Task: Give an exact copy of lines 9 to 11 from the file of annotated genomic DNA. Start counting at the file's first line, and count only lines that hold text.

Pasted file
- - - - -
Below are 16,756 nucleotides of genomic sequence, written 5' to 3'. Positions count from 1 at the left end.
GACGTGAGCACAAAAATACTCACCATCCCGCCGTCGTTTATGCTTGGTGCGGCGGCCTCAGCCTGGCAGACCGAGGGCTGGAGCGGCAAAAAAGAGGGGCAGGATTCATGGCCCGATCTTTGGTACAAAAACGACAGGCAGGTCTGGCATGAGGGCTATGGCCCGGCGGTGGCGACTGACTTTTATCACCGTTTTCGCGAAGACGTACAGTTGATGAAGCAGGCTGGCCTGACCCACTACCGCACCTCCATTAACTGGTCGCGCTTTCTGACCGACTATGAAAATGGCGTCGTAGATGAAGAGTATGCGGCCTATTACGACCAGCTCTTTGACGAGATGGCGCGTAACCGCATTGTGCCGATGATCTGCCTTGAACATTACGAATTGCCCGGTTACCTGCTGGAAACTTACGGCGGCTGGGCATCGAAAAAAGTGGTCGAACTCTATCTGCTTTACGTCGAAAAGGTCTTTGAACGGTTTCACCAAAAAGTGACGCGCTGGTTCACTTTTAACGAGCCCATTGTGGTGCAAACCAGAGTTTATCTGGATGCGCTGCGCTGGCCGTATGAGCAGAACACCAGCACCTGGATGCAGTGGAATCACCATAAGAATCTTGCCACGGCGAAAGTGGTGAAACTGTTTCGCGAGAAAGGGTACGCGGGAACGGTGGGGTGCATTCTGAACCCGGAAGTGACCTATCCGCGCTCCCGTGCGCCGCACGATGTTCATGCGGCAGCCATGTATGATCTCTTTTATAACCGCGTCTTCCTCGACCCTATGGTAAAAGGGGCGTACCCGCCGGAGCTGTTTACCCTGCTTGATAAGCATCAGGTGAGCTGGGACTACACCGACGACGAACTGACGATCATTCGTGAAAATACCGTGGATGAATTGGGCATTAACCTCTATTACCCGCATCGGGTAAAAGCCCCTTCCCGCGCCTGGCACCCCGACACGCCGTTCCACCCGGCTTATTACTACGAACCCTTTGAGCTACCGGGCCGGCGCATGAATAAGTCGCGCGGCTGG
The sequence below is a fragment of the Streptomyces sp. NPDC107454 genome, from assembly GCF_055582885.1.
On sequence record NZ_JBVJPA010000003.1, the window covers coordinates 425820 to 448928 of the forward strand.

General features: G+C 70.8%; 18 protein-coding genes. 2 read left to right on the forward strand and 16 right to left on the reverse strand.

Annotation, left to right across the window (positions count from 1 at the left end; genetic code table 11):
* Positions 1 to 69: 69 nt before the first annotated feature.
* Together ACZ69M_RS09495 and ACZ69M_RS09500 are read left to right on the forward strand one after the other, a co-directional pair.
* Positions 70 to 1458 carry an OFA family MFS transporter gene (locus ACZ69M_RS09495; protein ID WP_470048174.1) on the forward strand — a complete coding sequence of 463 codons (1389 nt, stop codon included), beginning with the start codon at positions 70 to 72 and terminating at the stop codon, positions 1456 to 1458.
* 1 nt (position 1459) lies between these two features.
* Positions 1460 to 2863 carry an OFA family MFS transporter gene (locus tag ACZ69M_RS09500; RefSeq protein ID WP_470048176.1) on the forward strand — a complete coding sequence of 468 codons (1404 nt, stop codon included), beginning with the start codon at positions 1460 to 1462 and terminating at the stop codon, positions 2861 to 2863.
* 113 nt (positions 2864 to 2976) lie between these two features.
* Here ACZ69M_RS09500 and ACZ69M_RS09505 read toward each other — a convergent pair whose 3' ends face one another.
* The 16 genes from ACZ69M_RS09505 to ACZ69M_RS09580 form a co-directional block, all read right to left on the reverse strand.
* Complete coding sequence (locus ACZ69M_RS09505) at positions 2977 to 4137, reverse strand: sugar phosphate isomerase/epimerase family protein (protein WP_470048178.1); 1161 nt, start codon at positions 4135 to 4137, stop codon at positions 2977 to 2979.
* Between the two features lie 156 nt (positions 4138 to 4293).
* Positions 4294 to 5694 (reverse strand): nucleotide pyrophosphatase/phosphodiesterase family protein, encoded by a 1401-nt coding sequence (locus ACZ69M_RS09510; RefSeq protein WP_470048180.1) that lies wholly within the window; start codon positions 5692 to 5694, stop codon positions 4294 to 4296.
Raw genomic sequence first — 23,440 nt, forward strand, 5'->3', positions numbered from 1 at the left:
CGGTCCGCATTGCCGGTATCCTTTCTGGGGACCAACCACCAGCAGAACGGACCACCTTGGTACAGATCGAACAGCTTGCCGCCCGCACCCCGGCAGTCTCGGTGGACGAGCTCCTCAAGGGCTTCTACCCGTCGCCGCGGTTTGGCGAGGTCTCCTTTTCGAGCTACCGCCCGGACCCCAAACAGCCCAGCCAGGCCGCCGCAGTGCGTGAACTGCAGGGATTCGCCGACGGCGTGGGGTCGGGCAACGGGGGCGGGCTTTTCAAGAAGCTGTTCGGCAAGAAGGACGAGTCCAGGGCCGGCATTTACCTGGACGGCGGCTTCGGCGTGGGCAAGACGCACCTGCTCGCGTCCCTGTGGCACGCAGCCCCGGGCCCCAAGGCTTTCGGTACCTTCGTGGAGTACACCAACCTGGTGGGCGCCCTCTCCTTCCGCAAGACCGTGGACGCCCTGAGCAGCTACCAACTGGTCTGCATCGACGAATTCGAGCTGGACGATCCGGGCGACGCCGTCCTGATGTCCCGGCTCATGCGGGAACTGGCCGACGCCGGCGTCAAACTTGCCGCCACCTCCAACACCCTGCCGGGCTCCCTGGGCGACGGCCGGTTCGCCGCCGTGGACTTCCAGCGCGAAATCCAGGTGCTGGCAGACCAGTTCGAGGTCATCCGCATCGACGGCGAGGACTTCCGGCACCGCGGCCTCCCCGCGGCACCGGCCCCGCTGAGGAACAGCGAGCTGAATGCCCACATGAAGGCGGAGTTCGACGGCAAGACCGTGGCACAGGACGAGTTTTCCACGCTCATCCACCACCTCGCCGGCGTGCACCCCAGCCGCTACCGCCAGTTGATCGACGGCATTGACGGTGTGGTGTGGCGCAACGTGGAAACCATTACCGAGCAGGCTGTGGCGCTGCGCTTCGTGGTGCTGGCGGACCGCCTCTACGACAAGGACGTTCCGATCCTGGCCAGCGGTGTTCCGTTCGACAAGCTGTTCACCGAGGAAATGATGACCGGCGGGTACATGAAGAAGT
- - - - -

* Positions 70 to 1458 carry an OFA family MFS transporter gene (locus ACZ69M_RS09495; protein ID WP_470048174.1) on the forward strand — a complete coding sequence of 463 codons (1389 nt, stop codon included), beginning with the start codon at positions 70 to 72 and terminating at the stop codon, positions 1456 to 1458.
* 1 nt (position 1459) lies between these two features.
* Positions 1460 to 2863 carry an OFA family MFS transporter gene (locus tag ACZ69M_RS09500; RefSeq protein ID WP_470048176.1) on the forward strand — a complete coding sequence of 468 codons (1404 nt, stop codon included), beginning with the start codon at positions 1460 to 1462 and terminating at the stop codon, positions 2861 to 2863.